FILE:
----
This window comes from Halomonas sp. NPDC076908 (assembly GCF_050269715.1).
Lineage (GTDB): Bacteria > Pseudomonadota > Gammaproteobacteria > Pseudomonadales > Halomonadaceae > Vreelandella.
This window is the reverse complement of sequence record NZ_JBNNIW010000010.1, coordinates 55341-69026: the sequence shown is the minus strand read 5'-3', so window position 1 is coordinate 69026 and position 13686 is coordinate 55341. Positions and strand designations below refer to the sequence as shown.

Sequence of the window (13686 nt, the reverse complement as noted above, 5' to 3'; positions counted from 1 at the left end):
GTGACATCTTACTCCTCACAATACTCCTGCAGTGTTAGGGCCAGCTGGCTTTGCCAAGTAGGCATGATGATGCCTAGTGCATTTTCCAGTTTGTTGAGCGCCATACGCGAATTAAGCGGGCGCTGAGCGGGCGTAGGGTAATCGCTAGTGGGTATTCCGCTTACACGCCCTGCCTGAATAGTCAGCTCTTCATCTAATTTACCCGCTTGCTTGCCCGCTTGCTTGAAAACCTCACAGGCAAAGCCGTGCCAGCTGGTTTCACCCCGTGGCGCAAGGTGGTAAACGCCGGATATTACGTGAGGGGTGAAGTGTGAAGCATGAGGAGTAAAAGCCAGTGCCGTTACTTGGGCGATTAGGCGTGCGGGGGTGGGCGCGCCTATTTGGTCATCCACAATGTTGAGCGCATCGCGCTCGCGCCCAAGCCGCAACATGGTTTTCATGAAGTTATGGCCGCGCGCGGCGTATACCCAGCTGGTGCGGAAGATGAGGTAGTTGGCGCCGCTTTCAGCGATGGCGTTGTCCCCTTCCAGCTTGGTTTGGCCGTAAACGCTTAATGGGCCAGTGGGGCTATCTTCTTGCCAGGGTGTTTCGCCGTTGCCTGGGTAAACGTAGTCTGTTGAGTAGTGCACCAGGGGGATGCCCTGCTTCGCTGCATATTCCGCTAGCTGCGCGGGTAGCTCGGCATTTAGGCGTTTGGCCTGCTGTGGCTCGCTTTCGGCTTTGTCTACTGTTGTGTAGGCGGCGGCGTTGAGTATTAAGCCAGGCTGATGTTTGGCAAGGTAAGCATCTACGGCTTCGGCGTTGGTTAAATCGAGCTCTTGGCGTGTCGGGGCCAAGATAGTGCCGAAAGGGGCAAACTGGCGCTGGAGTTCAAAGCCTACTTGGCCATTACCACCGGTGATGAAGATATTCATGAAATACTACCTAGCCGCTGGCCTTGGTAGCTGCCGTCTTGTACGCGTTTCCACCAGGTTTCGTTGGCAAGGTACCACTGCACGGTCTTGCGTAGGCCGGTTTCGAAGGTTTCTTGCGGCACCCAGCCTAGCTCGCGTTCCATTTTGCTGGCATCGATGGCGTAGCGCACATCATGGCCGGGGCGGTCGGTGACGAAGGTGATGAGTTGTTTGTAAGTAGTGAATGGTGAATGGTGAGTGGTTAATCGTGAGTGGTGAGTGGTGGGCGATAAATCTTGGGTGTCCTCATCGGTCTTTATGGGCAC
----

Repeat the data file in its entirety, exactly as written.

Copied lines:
This window comes from Halomonas sp. NPDC076908 (assembly GCF_050269715.1).
Lineage (GTDB): Bacteria > Pseudomonadota > Gammaproteobacteria > Pseudomonadales > Halomonadaceae > Vreelandella.
This window is the reverse complement of sequence record NZ_JBNNIW010000010.1, coordinates 55341-69026: the sequence shown is the minus strand read 5'-3', so window position 1 is coordinate 69026 and position 13686 is coordinate 55341. Positions and strand designations below refer to the sequence as shown.

Sequence of the window (13686 nt, the reverse complement as noted above, 5' to 3'; positions counted from 1 at the left end):
GTGACATCTTACTCCTCACAATACTCCTGCAGTGTTAGGGCCAGCTGGCTTTGCCAAGTAGGCATGATGATGCCTAGTGCATTTTCCAGTTTGTTGAGCGCCATACGCGAATTAAGCGGGCGCTGAGCGGGCGTAGGGTAATCGCTAGTGGGTATTCCGCTTACACGCCCTGCCTGAATAGTCAGCTCTTCATCTAATTTACCCGCTTGCTTGCCCGCTTGCTTGAAAACCTCACAGGCAAAGCCGTGCCAGCTGGTTTCACCCCGTGGCGCAAGGTGGTAAACGCCGGATATTACGTGAGGGGTGAAGTGTGAAGCATGAGGAGTAAAAGCCAGTGCCGTTACTTGGGCGATTAGGCGTGCGGGGGTGGGCGCGCCTATTTGGTCATCCACAATGTTGAGCGCATCGCGCTCGCGCCCAAGCCGCAACATGGTTTTCATGAAGTTATGGCCGCGCGCGGCGTATACCCAGCTGGTGCGGAAGATGAGGTAGTTGGCGCCGCTTTCAGCGATGGCGTTGTCCCCTTCCAGCTTGGTTTGGCCGTAAACGCTTAATGGGCCAGTGGGGCTATCTTCTTGCCAGGGTGTTTCGCCGTTGCCTGGGTAAACGTAGTCTGTTGAGTAGTGCACCAGGGGGATGCCCTGCTTCGCTGCATATTCCGCTAGCTGCGCGGGTAGCTCGGCATTTAGGCGTTTGGCCTGCTGTGGCTCGCTTTCGGCTTTGTCTACTGTTGTGTAGGCGGCGGCGTTGAGTATTAAGCCAGGCTGATGTTTGGCAAGGTAAGCATCTACGGCTTCGGCGTTGGTTAAATCGAGCTCTTGGCGTGTCGGGGCCAAGATAGTGCCGAAAGGGGCAAACTGGCGCTGGAGTTCAAAGCCTACTTGGCCATTACCACCGGTGATGAAGATATTCATGAAATACTACCTAGCCGCTGGCCTTGGTAGCTGCCGTCTTGTACGCGTTTCCACCAGGTTTCGTTGGCAAGGTACCACTGCACGGTCTTGCGTAGGCCGGTTTCGAAGGTTTCTTGCGGCACCCAGCCTAGCTCGCGTTCCATTTTGCTGGCATCGATGGCGTAGCGCACATCATGGCCGGGGCGGTCGGTGACGAAGGTGATGAGTTGTTTGTAAGTAGTGAATGGTGAATGGTGAGTGGTTAATCGTGAGTGGTGAGTGGTGGGCGATAAATCTTGGGTGTCCTCATCGGTCTTTATGGGCAC